EDITORIAL – Let the television cameras into Canada’s trial courtrooms


An editorial by Mel Rothenburger.

THE NOT-GUILTY verdict in Saskatchewan’s Gerald Stanley trial has sparked a lot of outrage, resulting in rallies in several cities over the weekend in support of the family of Colten Boushie.

The 22-year-old Cree was shot and killed on Stanley’s farm in August of 2016.

The moral indignation is based at least in part on a belief that there must be changes in the way juries are selected. Provincial and federal politicians have weighed in, too, fighting over whether they should even be discussing it in public.

But there’s another skirmish on the sidelines that begs examination. RCMP are investigating the online posting of a video showing the announcement of the not-guilty verdict by the jury, and the shocked reaction from the public gallery.

According to news reports, the video was taken from an overflow room for the public that featured a live feed. Recording of the trial, however, was prohibited.

Televising trials is very rare in Canada. This isn’t O.J. Simpson country. Keeping TV cameras out of the courtroom is supposed to protect witnesses from being influenced by what other witnesses say.

And supposedly, witnesses and lawyers might grandstand for the cameras.

Those who support banning cameras point out that media and public are free to attend most trials in person. But those who say cameras should be allowed argue the same thing — why can we watch in person, but not at home?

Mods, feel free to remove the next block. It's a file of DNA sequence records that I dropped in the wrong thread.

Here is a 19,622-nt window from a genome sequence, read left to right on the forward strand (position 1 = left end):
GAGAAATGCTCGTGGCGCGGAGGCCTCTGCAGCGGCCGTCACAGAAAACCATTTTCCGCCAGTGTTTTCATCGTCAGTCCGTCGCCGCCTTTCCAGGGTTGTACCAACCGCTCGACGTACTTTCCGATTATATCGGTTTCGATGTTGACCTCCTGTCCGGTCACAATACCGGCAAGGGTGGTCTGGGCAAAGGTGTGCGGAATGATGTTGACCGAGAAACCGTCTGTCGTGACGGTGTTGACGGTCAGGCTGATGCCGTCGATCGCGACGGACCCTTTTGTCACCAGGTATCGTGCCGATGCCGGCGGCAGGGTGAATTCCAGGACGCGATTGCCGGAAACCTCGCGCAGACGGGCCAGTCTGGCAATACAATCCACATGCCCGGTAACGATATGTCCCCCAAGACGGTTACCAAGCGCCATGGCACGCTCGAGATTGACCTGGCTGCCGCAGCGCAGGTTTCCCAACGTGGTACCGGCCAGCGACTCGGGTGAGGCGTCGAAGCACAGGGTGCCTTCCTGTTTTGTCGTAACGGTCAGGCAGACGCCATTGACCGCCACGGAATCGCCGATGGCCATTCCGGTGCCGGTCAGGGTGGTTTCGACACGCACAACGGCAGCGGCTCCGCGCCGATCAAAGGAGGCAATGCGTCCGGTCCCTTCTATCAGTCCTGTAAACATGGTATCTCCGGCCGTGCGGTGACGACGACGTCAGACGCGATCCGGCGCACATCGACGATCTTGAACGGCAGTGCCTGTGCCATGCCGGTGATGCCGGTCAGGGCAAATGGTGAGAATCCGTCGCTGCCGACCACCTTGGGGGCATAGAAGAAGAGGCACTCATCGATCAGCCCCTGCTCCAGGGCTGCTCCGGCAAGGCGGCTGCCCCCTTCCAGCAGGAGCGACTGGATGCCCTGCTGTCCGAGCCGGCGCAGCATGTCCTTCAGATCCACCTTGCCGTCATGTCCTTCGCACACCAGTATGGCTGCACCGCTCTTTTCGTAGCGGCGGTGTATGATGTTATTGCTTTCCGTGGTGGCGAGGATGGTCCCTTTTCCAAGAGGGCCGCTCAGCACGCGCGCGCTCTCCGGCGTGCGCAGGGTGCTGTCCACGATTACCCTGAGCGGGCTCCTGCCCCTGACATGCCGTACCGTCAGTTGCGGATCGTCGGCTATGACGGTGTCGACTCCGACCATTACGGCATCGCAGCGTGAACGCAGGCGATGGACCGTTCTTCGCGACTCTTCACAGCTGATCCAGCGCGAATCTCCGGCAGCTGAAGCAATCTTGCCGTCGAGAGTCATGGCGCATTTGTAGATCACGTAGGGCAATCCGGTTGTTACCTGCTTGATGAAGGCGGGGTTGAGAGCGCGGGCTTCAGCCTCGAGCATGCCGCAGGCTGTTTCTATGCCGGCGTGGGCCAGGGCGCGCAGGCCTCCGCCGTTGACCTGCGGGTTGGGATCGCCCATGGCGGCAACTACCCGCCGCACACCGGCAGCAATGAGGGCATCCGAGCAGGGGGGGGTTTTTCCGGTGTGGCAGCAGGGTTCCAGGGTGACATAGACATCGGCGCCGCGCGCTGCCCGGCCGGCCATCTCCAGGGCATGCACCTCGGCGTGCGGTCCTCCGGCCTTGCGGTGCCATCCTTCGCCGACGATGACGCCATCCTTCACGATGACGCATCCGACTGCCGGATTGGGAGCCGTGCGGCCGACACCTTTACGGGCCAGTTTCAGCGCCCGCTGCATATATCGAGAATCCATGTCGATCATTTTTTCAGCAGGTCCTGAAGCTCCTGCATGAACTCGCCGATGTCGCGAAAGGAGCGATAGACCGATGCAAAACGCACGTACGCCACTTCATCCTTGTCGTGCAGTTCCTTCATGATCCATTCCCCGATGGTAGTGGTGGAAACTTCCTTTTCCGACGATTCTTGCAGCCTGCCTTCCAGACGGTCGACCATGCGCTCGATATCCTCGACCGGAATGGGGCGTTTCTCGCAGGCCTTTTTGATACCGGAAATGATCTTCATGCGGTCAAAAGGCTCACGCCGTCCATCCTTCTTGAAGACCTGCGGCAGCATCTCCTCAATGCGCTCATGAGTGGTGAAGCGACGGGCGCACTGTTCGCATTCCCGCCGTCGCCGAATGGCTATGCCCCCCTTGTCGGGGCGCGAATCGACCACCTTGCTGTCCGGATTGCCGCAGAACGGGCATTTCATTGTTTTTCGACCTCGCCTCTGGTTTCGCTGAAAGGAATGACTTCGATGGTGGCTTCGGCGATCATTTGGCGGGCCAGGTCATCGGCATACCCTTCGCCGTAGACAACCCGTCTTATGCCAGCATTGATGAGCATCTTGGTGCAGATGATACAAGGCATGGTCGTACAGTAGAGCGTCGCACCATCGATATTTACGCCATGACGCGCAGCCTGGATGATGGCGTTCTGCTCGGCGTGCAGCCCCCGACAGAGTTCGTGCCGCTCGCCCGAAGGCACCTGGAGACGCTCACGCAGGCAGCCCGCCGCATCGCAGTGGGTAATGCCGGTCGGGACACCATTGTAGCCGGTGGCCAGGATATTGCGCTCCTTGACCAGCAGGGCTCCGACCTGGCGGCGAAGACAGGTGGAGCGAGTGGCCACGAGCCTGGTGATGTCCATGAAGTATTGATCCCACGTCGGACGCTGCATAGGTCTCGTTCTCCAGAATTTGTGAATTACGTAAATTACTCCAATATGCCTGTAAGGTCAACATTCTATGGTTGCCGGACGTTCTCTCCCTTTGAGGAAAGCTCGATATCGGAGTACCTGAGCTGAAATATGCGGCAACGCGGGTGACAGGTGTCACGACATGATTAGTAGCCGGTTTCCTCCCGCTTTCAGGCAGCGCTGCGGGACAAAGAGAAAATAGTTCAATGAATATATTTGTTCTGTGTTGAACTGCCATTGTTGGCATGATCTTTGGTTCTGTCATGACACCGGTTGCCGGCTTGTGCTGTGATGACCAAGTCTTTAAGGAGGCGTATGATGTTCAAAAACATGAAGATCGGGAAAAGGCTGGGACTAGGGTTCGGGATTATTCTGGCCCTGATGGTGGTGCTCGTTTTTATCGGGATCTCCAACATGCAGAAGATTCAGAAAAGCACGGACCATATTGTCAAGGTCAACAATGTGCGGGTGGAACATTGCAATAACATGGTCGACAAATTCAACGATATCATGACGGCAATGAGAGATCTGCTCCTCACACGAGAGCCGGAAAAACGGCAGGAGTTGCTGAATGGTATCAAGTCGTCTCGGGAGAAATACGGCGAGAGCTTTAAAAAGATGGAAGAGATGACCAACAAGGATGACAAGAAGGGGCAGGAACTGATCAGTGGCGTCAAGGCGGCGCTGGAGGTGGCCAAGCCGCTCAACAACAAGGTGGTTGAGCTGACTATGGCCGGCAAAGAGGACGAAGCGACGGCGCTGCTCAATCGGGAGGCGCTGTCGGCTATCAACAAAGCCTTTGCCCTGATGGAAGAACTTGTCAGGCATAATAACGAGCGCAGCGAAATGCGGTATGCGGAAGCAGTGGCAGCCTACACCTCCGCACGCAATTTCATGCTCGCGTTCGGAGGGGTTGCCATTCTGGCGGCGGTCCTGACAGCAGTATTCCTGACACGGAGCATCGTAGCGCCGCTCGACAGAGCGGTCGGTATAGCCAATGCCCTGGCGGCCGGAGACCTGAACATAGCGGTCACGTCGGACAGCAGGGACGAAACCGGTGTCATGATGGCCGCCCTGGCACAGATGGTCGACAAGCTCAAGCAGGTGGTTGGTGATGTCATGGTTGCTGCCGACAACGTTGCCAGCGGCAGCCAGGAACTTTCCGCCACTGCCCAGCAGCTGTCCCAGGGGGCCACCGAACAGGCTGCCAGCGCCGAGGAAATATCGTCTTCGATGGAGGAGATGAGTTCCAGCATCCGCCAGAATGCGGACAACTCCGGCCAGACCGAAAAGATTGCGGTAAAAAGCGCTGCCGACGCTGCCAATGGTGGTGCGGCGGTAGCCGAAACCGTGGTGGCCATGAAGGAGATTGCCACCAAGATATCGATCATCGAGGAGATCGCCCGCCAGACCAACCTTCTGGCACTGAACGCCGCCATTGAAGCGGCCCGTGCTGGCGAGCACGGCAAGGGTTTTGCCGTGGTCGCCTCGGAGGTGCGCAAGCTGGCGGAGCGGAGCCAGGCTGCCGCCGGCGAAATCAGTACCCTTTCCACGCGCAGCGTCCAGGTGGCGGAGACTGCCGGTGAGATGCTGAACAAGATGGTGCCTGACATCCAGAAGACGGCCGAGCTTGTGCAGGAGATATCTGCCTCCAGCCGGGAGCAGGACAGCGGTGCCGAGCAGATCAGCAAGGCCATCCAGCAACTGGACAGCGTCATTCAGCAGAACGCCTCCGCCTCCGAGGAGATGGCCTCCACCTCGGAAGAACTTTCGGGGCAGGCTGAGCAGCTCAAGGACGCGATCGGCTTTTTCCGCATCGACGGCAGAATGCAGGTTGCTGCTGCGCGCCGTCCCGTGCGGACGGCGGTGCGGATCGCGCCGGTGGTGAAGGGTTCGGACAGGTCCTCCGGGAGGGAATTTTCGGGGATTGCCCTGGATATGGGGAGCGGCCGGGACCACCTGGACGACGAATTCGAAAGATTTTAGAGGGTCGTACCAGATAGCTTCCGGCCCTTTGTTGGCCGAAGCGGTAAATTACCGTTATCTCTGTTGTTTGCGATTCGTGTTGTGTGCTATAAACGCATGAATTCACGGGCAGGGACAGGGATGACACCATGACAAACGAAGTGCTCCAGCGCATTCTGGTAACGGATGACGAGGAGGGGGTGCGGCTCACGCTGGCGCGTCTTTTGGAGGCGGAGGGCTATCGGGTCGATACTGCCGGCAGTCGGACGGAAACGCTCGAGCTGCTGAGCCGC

Those wanting the ban almost always win.

Seems to me that our courts are either open or they’re not; either we have a free press or we don’t. Few people can attend trials in person, but they could learn a lot about the system and about specific trials — such as the Stanley trial — if they were televised.

There’s little evidence that cameras cause any interference with justice, and if we need strict rules around the use of TV footage, then let’s do that.

But let the cameras in.

Mel Rothenburger’s Armchair Mayor editorials appear twice daily Mondays through Thursdays on CFJC- TV. His Armchair Mayor column is published Saturdays on and CFJC Today. Contact him at

About Mel Rothenburger (7350 Articles) is a forum about Kamloops and the world. It has more than one million views. Mel Rothenburger is the former Editor of The Daily News in Kamloops, B.C. (retiring in 2012), and past mayor of Kamloops (1999-2005). At he is the publisher, editor, news editor, city editor, reporter, webmaster, and just about anything else you can think of. He is grateful for the contributions of several local columnists. This blog doesn't require a subscription but gratefully accepts donations to help defray costs.

1 Comment on EDITORIAL – Let the television cameras into Canada’s trial courtrooms

  1. Sean McGuinness // February 13, 2018 at 9:07 AM // Reply

    I think it’s fair to say that as soon as one sticks a tv camera in front of someone, they’re going to behave differently. “Reality television” isn’t really real for that reason. There is a difference between having an audience of 100 or so, and an audience of several million. I’m glad that Canada’s legal/trial process isn’t like the circus that exists south of the border.

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